Workout of the Day

Theoretically Strong


Strong muscles are one thing; being able to use them, particularly in the context of a complex, coordinated, full-body movement is another thing entirely.

You could, for example, have a sizable set of hamstrings. Greater muscle size means greater opportunity for muscle recruitment, which, in the simplest sense, means a stronger muscle. Perhaps these big ol' hamstrings even enable you to curl a full stack of plates on the hamstring curl machine. But this doesn’t mean your hamstrings are strong in the functional sense. Despite your large and theoretically strong hamstrings, you could, for example, lack the ability to properly recruit them in a back squat. Like a car with a large engine that won’t start, you can have all the size and theoretical strength in the world, but if you can’t get the muscles to do their job in the context of a bigger movement, what good are they? The same problem is common with the core, mid-back muscles, and glutes in particular.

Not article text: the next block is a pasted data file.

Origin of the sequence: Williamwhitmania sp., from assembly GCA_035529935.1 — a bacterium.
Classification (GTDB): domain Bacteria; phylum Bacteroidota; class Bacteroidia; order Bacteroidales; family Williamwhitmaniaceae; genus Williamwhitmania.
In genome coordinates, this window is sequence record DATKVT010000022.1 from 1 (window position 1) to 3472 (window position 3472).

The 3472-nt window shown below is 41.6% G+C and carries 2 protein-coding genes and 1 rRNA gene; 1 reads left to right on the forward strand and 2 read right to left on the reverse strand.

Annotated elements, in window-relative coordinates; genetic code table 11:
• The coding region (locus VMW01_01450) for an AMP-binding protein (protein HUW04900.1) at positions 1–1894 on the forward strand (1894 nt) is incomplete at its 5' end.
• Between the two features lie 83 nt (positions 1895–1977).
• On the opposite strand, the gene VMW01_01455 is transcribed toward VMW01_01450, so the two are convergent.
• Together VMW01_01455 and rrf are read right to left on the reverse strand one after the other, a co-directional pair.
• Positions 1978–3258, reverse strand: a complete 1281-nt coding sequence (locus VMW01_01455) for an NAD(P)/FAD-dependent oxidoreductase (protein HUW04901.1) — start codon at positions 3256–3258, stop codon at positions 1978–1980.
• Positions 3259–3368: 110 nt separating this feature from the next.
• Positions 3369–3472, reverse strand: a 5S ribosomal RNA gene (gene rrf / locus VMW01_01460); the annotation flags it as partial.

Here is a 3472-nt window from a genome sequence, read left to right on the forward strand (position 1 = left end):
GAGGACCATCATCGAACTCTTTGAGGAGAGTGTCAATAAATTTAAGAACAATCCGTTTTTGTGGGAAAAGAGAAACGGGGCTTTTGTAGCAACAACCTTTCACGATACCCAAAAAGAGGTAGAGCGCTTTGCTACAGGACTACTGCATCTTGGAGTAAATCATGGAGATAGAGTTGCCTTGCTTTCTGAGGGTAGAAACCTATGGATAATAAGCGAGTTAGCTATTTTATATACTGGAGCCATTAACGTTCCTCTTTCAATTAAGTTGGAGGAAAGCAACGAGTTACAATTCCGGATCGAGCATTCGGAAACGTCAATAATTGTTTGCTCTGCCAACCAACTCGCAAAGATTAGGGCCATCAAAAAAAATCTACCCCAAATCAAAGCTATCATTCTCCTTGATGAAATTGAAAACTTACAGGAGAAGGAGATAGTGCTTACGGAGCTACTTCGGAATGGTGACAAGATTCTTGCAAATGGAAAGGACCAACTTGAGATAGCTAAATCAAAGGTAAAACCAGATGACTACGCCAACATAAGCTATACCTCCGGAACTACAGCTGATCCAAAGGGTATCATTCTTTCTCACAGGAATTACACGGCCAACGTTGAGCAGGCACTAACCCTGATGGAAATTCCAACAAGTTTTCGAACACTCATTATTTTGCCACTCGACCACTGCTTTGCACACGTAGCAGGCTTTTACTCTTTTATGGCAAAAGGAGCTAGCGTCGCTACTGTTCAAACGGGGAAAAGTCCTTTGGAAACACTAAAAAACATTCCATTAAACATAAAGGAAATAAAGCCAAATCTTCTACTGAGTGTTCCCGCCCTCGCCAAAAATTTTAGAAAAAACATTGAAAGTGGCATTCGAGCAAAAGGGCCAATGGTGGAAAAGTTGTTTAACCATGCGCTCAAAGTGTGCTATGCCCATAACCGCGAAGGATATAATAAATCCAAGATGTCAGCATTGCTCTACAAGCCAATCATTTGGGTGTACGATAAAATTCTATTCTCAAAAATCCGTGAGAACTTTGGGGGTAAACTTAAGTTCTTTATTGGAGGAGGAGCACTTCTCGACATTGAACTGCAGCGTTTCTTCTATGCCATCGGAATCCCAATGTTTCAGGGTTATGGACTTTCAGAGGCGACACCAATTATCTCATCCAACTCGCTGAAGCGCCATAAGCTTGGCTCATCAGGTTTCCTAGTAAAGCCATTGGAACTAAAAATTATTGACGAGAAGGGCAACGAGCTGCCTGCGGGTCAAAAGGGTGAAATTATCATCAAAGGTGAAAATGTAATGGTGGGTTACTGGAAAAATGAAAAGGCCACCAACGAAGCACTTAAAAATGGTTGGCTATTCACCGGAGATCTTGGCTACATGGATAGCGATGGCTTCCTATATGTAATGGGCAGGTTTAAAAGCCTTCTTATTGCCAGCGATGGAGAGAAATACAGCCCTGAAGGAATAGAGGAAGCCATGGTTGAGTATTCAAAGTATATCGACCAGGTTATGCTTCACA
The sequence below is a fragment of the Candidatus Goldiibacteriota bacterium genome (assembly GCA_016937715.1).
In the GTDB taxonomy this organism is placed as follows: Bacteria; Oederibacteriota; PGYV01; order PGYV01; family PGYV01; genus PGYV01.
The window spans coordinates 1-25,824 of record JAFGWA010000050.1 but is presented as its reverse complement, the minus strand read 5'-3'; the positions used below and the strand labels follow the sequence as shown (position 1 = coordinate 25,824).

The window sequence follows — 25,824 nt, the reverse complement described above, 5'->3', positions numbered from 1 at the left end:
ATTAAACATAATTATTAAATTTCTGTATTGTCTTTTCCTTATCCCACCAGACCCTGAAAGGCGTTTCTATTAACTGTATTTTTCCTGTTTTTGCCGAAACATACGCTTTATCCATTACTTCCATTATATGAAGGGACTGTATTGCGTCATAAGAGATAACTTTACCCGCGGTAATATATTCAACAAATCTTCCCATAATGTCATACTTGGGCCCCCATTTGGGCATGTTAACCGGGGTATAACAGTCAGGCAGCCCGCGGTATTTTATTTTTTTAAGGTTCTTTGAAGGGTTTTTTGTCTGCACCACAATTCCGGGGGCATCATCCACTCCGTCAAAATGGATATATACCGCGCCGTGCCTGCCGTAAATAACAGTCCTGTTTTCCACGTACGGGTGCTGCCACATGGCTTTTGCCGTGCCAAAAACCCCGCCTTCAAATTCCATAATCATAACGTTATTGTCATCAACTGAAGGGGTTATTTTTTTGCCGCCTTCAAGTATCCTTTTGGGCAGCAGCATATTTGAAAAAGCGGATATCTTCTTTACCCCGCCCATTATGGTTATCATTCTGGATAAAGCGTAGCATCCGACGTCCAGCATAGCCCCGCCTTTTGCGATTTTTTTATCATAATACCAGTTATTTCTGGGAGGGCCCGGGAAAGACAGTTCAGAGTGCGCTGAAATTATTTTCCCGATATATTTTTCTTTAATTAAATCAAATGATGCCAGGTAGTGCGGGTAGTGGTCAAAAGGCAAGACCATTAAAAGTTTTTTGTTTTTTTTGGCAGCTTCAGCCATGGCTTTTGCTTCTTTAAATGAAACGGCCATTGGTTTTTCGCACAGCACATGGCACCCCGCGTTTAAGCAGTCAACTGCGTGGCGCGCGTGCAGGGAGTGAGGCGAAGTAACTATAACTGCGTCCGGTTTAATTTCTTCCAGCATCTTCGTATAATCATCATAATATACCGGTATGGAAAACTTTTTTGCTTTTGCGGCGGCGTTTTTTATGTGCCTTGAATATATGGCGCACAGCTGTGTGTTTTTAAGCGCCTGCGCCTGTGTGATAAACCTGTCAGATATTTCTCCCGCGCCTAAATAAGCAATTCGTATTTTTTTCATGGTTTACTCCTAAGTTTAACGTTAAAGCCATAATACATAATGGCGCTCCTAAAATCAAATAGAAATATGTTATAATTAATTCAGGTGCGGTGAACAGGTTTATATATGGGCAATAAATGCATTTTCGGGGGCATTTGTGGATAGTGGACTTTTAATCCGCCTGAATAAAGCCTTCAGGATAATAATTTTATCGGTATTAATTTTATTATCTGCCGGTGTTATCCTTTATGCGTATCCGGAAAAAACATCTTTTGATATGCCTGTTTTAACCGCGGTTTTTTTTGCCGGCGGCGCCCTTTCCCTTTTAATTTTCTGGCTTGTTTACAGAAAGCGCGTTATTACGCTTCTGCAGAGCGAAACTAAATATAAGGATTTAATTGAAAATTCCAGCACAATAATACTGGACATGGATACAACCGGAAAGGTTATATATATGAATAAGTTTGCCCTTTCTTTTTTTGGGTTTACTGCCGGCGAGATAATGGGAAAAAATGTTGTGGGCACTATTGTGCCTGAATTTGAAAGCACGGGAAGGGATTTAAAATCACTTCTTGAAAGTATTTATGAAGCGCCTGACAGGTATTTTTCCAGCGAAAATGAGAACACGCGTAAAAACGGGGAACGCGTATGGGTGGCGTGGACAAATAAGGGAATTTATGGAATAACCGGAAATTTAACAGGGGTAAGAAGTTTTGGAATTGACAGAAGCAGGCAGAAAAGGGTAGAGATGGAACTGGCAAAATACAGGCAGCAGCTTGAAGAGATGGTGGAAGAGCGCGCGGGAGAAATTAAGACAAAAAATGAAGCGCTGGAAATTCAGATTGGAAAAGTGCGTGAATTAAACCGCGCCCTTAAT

This concept lies at the heart of our focus on compound movements with specially selected accessory exercises. Strength needs to be considered in the context of movement. Otherwise, you may just be walking around with a bunch of muscles your body can’t really use.

- PS


  • For time:

    • 5 ring muscle-ups

    • 800m run

    • 10 ring muscle-ups

    • 400m run

    • 15 ring muscle-ups

    • 200m run

  • *20min time cap


  • In 4 mins, accumulate as much time as possible in an L-hang